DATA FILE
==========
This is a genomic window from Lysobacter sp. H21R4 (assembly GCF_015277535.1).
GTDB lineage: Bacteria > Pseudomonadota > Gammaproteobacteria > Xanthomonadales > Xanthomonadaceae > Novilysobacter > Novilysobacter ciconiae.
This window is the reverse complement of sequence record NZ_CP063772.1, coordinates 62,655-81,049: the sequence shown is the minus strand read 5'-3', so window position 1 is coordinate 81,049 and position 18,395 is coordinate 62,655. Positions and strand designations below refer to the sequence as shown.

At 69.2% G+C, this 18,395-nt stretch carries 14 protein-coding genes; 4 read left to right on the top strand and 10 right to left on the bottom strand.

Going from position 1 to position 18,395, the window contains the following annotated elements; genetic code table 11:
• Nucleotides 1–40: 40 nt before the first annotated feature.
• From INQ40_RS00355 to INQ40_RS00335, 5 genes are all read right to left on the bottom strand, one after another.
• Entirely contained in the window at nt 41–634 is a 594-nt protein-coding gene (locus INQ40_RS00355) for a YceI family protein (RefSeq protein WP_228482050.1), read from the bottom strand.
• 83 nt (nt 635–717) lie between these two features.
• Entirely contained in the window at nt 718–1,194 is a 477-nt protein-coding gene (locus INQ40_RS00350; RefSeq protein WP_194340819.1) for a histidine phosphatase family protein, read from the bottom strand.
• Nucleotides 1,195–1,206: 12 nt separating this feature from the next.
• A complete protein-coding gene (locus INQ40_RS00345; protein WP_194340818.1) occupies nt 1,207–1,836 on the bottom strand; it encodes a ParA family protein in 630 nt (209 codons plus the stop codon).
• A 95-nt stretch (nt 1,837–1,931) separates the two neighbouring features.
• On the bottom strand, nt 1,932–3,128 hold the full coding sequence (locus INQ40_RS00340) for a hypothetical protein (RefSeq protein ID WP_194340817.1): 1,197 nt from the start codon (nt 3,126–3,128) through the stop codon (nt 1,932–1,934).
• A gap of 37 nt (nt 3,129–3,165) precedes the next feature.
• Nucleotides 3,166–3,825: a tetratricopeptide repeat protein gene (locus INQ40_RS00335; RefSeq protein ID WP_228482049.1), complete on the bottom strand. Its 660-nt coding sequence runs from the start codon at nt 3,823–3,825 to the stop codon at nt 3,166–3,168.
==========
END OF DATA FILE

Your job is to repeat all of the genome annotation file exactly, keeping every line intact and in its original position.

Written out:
This is a genomic window from Lysobacter sp. H21R4 (assembly GCF_015277535.1).
GTDB lineage: Bacteria > Pseudomonadota > Gammaproteobacteria > Xanthomonadales > Xanthomonadaceae > Novilysobacter > Novilysobacter ciconiae.
This window is the reverse complement of sequence record NZ_CP063772.1, coordinates 62,655-81,049: the sequence shown is the minus strand read 5'-3', so window position 1 is coordinate 81,049 and position 18,395 is coordinate 62,655. Positions and strand designations below refer to the sequence as shown.

At 69.2% G+C, this 18,395-nt stretch carries 14 protein-coding genes; 4 read left to right on the top strand and 10 right to left on the bottom strand.

Going from position 1 to position 18,395, the window contains the following annotated elements; genetic code table 11:
• Nucleotides 1–40: 40 nt before the first annotated feature.
• From INQ40_RS00355 to INQ40_RS00335, 5 genes are all read right to left on the bottom strand, one after another.
• Entirely contained in the window at nt 41–634 is a 594-nt protein-coding gene (locus INQ40_RS00355) for a YceI family protein (RefSeq protein WP_228482050.1), read from the bottom strand.
• 83 nt (nt 635–717) lie between these two features.
• Entirely contained in the window at nt 718–1,194 is a 477-nt protein-coding gene (locus INQ40_RS00350; RefSeq protein WP_194340819.1) for a histidine phosphatase family protein, read from the bottom strand.
• Nucleotides 1,195–1,206: 12 nt separating this feature from the next.
• A complete protein-coding gene (locus INQ40_RS00345; protein WP_194340818.1) occupies nt 1,207–1,836 on the bottom strand; it encodes a ParA family protein in 630 nt (209 codons plus the stop codon).
• A 95-nt stretch (nt 1,837–1,931) separates the two neighbouring features.
• On the bottom strand, nt 1,932–3,128 hold the full coding sequence (locus INQ40_RS00340) for a hypothetical protein (RefSeq protein ID WP_194340817.1): 1,197 nt from the start codon (nt 3,126–3,128) through the stop codon (nt 1,932–1,934).
• A gap of 37 nt (nt 3,129–3,165) precedes the next feature.
• Nucleotides 3,166–3,825: a tetratricopeptide repeat protein gene (locus INQ40_RS00335; RefSeq protein ID WP_228482049.1), complete on the bottom strand. Its 660-nt coding sequence runs from the start codon at nt 3,823–3,825 to the stop codon at nt 3,166–3,168.